Going into Durban: Are we sugar coating the science?

On my flight to Durban, to attend the final COP before the (current period) Kyoto Protocol expires, I shared a cappuccino and a conversation with a NASA climate modeling scientist. Asked his views on how the climate change science tallies with the discussions taking place at the UNFCCC, he was blunt: “Things are going to be much worse than what the International Panel on Climate Change’s (IPCC) reports are forecasting.”

In short, the IPCC uses an average of a spectrum of different models for forecasting climate change scenarios. Of these, many use older, low resolution technology, or higher resolution models that continue to draw information from low resolution lateral conditions. The most advanced of the models (such as Japanese models simulating global climate at resolutions of 3.5–10 km) are considered to present the most accurate data. These are at the very highest end of the temperature scenario curve – higher than the IPCC’s ‘best estimates’ for temperature rise which range from 1.8 to 4.0 degrees Celsius by end of the century.

The discrepancy lies in the fact that the IPCC takes the average of these various models – an average which includes low resolution models and temperature change scenarios that are significantly lower than what the most advanced technology suggests. These assertions were presented in an academic paper by Shukla et al. (2009) and then again in 2010, wherein the authors appeal for a revolution in climate prediction methods.  The point made by my friend from NASA was that the numbers that most of us– negotiators, politicians, industry, and the public at large– rely upon are drawn from a divergent pool of both the most advanced and relatively outdated models. It cannot be taken as state of the art knowledge.

This is simultaneous to a second ‘climategate’ with a series of illegally hacked emails written by University of East Anglia’s Climate Research Unit released on the internet last Tuesday.  This follows a previously seen pattern with private emails from scientists publicly disclosed immediately preceding major international climate meetings, in 2009, the COP15 in Copenhagen. The naysayers of climate change, leaking this private information, have done little to further their cause and would appear mainly to have undermined it. In virtually all accounts, particularly regarding the ‘errors’ in the 2007 IPCC report which were held up as evidence to disparage the credibility of global climate science, the scientists have been vindicated. Stephan Lewandowsky of the Guardian writes compellingly that climate change scientists have been in many national contexts ridiculed, threatened and otherwise sidelined by powerful political and economic interests.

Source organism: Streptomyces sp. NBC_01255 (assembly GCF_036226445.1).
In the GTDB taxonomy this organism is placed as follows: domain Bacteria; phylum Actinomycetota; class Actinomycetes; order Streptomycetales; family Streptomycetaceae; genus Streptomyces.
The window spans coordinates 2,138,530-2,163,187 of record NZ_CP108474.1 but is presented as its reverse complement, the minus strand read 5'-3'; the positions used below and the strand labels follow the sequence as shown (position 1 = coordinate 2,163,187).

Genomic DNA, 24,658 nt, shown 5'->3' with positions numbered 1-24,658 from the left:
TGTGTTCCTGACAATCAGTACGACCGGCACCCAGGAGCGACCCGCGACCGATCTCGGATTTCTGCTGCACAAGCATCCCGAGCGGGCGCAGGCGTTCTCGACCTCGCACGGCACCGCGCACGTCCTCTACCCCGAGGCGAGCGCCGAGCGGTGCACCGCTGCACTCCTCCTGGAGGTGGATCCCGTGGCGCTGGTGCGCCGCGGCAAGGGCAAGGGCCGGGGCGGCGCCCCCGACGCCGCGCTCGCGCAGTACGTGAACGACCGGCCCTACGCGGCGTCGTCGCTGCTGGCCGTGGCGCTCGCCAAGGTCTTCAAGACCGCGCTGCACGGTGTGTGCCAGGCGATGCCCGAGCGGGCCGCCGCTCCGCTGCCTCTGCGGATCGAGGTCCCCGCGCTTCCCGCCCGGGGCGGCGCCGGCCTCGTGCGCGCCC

I walk away from my conversation with the NASA scientist and towards the opening of COP17 tomorrow wondering whether the real scandal here is not the exaggeration of the threat of climate change, but rather a willful downplaying of what might otherwise be politically unpalatable.

Written by Regan Suzuki, REDD-net Asia Pacific Coordinator, RECOFTC at Durban, South Africa for the COP17. Read more about RECOFTC’s presence at Durban on our website, and check back for more blogs from the conference!

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2 Comments

  1. Glatzle

     /  December 6, 2011

    “Things are going to be much worse than what the International Panel on Climate Change’s (IPCC) reports are forecasting.”
    What a ridiculous prophecy!
    Facts are:
    1) There has been no further warming for at least 13 years now, while CO2-levels increased significantly.
    2) While the ever oscillating arctic lost some ice, the Antarctica went cooler.
    3) In the Medieval warming period (with pre-industrial CO2-levels) the Vikings cropped and grazed Greenland. Where are the cows there nowadays?
    4) No matter whether the E-Mail released in Climategate II have been hacked or published by a whistleblower, they reveal clearly, that most of the IPCC-affiliated climate scientists have major doubts about their own, politically driven exaggerated conclusions.

    A far more modest behavior of all the activist groups around Durban is indicated!

    Reply
  1. Going Into Durban: Are We Sugar Coating The Science? | CLIMATE HIMALAYA-Fostering Knowledge, Innovations and Adaptation

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